It is perhaps fashionable to presume there are no centrist Tories left, which is peculiar considering the efforts of David Cameron to steer the Conservative party in just such a direction - and indeed, it is more plausible to say that the party did not make it fully over the line in 2010 because it had not moved far enough in that direction, than it is to say it moved too far. It is even more peculiar coming from a Guardian writer, when that newspaper has on occasion so wholeheartedly championed Mr Cameron’s stewardship.

Perhaps it is simply thus: no Tory of whatever ilk can be as “centrist” or “socially-concerned” as the GuardianHarris may be a columnist, not an editorial writer, but he does a fine job of blending into his surroundings.

Harris is right that too slavish an adherence to the free market - a common and unfortunate conclusion reached by today’s self-proclaimed Thatcherites - has landed post-Thatcher political parties (including the Labour party) in hot water. As Sir Ian Gilmour said, “the balance will have to be redressed”.

Harris is right that the present plethora of Tory groups, if they coalesce at all, do so around one interpretation of Mrs Thatcher’s policies. Yet this misses the point, which is that the fact a plethora exists suggests how confused even Conservatives remain about her legacy and what to do with it.

Harris wonders “what would happen if the grandees of pre-Thatcher Conservatism were raised from the grave, and confronted with Britain’s current problems”. He need not resort to table-turning, though many have indeed passed away. Just look at Lord Heseltine’s continued role in public life at the ripe old age of eighty. His growth review, which at its heart recommends a more decentralised approach, has largely been accepted by the Government. Meanwhile, Ken Clarke’s experience, not least as a successful Chancellor of the Exchequer, remains indispensable to the Government. Though not necessarily a ‘pre-Thatcher grandee’, Lord Baker is a life member of the TRG and remains an influential figure in education policy.

Ed Miliband, as Harris says, has “tentatively” attempted to expropriate the ‘One Nation’ theme for the Labour party. I spelled out last October why Mr Miliband’s interesting approach falls flat. His post-Blair (and by extension, post-Thatcher) Labour party is in the grip of myriad interest groups fixated by an ideological nihilism. Signs of this are bubbling to the surface even in his own positioning, until now so often non-committal.

Michael Gove recently told a Policy Exchange gathering that in order to interpret her legacy honestly, we have to view Mrs Thatcher as a “historical figure” - much, indeed, with the detachment we deploy to consider Sir Winston Churchill, or William Gladstone, or even Pitt. Most agree that her prescriptions and demeanour were right for her time. Party political Conservatism has moved on; Thatcherism has moved on too. It means different things to its adherents today than perhaps it did even to Mrs Thatcher herself. In the same vein, One Nation Conservatism, so sidelined since the 1990s (and largely to do with a single policy issue: Europe), has moved on.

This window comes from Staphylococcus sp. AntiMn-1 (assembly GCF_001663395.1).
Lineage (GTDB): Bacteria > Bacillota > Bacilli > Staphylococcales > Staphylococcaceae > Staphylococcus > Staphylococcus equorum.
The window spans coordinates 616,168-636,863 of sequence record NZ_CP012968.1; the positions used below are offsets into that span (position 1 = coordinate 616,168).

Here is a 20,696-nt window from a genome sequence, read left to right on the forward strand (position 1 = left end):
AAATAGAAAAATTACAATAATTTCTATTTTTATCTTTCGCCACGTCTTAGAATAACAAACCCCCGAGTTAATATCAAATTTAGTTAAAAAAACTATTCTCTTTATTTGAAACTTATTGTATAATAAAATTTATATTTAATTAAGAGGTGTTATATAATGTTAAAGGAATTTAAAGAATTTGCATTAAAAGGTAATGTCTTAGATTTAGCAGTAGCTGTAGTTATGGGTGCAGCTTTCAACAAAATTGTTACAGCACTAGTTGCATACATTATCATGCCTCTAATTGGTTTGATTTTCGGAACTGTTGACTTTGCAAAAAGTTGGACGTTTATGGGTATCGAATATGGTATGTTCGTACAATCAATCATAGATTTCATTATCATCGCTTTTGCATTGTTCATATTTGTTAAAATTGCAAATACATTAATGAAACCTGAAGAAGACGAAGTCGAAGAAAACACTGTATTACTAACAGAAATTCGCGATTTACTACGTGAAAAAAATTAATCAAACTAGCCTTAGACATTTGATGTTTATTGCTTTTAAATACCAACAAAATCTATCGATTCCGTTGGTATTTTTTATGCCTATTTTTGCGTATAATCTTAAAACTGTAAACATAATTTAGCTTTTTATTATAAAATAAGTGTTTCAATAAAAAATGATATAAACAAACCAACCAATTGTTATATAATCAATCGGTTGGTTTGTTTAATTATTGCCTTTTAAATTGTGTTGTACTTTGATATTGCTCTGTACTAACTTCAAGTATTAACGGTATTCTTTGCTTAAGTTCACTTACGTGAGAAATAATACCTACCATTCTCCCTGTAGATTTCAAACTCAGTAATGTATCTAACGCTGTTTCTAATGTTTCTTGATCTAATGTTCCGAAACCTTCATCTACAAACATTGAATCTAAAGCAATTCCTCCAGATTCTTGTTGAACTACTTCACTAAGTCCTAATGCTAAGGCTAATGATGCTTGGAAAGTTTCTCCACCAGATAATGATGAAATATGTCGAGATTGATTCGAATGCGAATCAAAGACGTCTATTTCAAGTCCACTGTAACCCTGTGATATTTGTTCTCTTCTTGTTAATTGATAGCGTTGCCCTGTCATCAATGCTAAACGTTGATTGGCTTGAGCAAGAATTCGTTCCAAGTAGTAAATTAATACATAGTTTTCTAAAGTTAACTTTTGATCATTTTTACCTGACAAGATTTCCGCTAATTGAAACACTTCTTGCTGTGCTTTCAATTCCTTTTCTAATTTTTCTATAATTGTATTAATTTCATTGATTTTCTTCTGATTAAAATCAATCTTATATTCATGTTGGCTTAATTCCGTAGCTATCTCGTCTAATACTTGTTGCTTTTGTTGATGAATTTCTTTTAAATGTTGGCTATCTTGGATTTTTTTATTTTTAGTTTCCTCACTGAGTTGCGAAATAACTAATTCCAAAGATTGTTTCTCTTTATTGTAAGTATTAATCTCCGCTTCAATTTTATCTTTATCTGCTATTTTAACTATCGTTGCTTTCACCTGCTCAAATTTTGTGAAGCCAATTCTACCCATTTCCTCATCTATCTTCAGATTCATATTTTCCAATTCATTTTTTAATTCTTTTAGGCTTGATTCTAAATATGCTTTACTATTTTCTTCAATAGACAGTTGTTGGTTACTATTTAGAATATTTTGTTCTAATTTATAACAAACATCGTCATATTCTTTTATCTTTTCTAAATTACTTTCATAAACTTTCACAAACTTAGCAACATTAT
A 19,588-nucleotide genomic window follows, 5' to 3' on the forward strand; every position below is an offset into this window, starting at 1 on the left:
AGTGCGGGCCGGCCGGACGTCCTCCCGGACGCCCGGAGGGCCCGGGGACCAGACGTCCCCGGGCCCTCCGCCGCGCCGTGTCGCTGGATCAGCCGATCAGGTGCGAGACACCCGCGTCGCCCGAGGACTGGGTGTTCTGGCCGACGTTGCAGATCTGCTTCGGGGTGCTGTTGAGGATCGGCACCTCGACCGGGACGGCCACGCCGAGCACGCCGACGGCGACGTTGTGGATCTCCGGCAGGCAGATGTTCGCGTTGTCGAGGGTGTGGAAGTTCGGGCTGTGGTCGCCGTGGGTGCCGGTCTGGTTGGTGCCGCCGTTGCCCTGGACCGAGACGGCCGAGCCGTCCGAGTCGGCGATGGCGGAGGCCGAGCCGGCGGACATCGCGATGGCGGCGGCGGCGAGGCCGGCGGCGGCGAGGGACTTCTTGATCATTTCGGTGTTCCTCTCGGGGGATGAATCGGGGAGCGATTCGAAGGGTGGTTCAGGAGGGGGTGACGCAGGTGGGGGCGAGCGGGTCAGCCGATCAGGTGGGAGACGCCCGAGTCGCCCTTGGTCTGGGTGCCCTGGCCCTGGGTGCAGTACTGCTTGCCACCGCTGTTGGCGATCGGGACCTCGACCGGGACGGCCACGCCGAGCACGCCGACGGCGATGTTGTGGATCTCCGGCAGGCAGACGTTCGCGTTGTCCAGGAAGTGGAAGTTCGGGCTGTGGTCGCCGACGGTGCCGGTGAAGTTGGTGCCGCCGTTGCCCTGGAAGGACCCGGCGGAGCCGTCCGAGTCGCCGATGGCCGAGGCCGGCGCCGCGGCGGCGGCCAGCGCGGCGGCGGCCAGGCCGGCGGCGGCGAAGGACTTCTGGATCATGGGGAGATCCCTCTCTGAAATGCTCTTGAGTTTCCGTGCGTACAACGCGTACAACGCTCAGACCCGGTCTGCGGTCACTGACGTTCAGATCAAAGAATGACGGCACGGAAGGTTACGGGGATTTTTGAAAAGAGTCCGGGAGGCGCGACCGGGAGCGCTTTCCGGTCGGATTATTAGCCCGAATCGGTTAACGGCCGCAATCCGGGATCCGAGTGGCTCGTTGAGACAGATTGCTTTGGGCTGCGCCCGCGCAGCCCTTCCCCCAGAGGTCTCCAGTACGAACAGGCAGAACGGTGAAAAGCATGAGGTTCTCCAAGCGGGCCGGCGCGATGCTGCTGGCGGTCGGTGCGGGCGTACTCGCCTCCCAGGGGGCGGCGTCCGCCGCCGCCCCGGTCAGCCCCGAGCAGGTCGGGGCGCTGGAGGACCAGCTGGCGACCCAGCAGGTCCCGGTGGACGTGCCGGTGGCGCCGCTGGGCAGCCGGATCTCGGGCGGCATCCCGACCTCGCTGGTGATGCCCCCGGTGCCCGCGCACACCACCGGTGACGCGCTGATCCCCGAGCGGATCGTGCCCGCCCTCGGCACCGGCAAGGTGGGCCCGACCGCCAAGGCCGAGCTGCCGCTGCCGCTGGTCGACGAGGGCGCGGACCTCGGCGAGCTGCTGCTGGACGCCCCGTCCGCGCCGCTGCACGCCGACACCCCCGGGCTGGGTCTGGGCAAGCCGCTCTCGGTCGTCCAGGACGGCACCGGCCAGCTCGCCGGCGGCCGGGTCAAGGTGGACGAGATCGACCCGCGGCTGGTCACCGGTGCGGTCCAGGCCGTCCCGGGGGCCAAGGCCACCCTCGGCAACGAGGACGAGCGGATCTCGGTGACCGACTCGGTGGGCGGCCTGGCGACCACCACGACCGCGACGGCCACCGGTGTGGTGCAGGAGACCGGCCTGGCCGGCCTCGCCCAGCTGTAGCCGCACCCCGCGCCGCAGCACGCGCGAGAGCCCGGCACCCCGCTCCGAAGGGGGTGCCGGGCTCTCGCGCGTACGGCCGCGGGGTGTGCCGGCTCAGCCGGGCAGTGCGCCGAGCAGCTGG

Our relative anonymity, and the fact John Harris thinks we are dead, might well be a problem. Yet we have in power a largely centrist, modernising Conservative-led government dealing with economic disruption and deeply moral dislocation - not least in education and welfare policy - that the opposition Labour party refuses to confront.

So while the Tory Reform Group does need to do more to get its message heard above the cacophony of Conservative voices (small ‘v’), I respectfully believe Harris’ pessimism is misplaced.

Follow Nik on Twitter @NikDarlington

The Lady: Reflections on a political matriach

Giles Marshall 8.00am

I was nursing a hot chocolate in a small café beneath one of the North Yorkshire peaks when someone told me that Margaret Thatcher had died.  There were no rumblings in the nearby mountains, no lighting strikes and the rain didn’t stop falling, but it was possible nonetheless to feel a sense of the profound.

All of us, after all, live in a country whose political environment she has largely created, and the acres of print and online commentary that followed her passing were produced by men and women whose own outlook was shaped by her’s.

We are all children of Thatcher.  Progressives and reactionaries, lovers and haters, nationalists and internationalists, we have all had our political consciousness defined by the woman whose funeral procession will move along the Strand and Fleet Street and up to St Paul’s Cathedral this morning.  It is an extraordinary reflection of her impact.  Just as politics seemed to be retreating into blandness, and fewer people want to be bothered with political argument, it all comes flooding back.  Thanks to her.

My earliest political memories and actions are to do with the Lady.  I canvassed for her, as a member of a relatively political family, in 1979; rejoiced in her triumph at a preternaturally early age on that sunny May day; went on to join the Young Conservatives, where Mrs Thatcher would be greeted by enthusiastic ovations on the last day of the national conference, even while it was in the hands of some distinctly non-Thatcherite chairmen and vice-chairmen.  And even when I started to move away from the Thatcherite creed, I never doubted – no one did – the impact of this woman who had taken Britain by the scruff of the neck in 1979 and sought to re-boot it.  Meeting her in person was a defining moment, even if she did spend some time attacking the profession – teaching – that I had recently joined.  But then that was – and is – the point about Margaret Thatcher.  She had no time for false niceties.  She was blunt in her opinions and her actions, in the black and white world she looked upon, and she expected others to be the same.